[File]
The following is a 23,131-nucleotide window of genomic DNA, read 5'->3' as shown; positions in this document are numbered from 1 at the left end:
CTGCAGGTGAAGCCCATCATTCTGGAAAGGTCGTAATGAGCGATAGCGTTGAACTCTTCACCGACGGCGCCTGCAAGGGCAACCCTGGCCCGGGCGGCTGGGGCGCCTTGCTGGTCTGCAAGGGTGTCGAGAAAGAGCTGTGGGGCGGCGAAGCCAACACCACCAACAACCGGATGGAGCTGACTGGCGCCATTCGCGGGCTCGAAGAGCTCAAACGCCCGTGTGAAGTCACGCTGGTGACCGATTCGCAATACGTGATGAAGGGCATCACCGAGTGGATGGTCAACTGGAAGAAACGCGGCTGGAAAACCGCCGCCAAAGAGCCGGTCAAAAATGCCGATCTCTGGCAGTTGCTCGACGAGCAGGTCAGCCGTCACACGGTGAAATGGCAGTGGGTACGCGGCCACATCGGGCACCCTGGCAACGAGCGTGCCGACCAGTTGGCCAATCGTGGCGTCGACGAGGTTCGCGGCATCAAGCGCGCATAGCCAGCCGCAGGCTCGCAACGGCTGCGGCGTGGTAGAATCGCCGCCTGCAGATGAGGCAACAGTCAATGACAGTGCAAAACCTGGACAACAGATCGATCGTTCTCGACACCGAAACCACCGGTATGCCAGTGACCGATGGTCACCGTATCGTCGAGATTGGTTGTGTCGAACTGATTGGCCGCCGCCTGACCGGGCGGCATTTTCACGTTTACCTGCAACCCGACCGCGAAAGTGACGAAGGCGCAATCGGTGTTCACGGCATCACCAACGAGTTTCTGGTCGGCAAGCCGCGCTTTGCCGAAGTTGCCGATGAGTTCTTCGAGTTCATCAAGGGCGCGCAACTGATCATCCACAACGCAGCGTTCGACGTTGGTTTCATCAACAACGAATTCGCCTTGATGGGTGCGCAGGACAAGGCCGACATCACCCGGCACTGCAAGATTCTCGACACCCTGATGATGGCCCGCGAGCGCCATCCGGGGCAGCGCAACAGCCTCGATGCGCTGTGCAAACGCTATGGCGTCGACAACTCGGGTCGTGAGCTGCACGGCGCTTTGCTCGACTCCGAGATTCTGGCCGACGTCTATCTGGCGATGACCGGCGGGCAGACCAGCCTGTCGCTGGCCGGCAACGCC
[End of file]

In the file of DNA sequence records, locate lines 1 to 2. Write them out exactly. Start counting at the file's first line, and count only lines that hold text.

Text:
The following is a 23,131-nucleotide window of genomic DNA, read 5'->3' as shown; positions in this document are numbered from 1 at the left end:
CTGCAGGTGAAGCCCATCATTCTGGAAAGGTCGTAATGAGCGATAGCGTTGAACTCTTCACCGACGGCGCCTGCAAGGGCAACCCTGGCCCGGGCGGCTGGGGCGCCTTGCTGGTCTGCAAGGGTGTCGAGAAAGAGCTGTGGGGCGGCGAAGCCAACACCACCAACAACCGGATGGAGCTGACTGGCGCCATTCGCGGGCTCGAAGAGCTCAAACGCCCGTGTGAAGTCACGCTGGTGACCGATTCGCAATACGTGATGAAGGGCATCACCGAGTGGATGGTCAACTGGAAGAAACGCGGCTGGAAAACCGCCGCCAAAGAGCCGGTCAAAAATGCCGATCTCTGGCAGTTGCTCGACGAGCAGGTCAGCCGTCACACGGTGAAATGGCAGTGGGTACGCGGCCACATCGGGCACCCTGGCAACGAGCGTGCCGACCAGTTGGCCAATCGTGGCGTCGACGAGGTTCGCGGCATCAAGCGCGCATAGCCAGCCGCAGGCTCGCAACGGCTGCGGCGTGGTAGAATCGCCGCCTGCAGATGAGGCAACAGTCAATGACAGTGCAAAACCTGGACAACAGATCGATCGTTCTCGACACCGAAACCACCGGTATGCCAGTGACCGATGGTCACCGTATCGTCGAGATTGGTTGTGTCGAACTGATTGGCCGCCGCCTGACCGGGCGGCATTTTCACGTTTACCTGCAACCCGACCGCGAAAGTGACGAAGGCGCAATCGGTGTTCACGGCATCACCAACGAGTTTCTGGTCGGCAAGCCGCGCTTTGCCGAAGTTGCCGATGAGTTCTTCGAGTTCATCAAGGGCGCGCAACTGATCATCCACAACGCAGCGTTCGACGTTGGTTTCATCAACAACGAATTCGCCTTGATGGGTGCGCAGGACAAGGCCGACATCACCCGGCACTGCAAGATTCTCGACACCCTGATGATGGCCCGCGAGCGCCATCCGGGGCAGCGCAACAGCCTCGATGCGCTGTGCAAACGCTATGGCGTCGACAACTCGGGTCGTGAGCTGCACGGCGCTTTGCTCGACTCCGAGATTCTGGCCGACGTCTATCTGGCGATGACCGGCGGGCAGACCAGCCTGTCGCTGGCCGGCAACGCC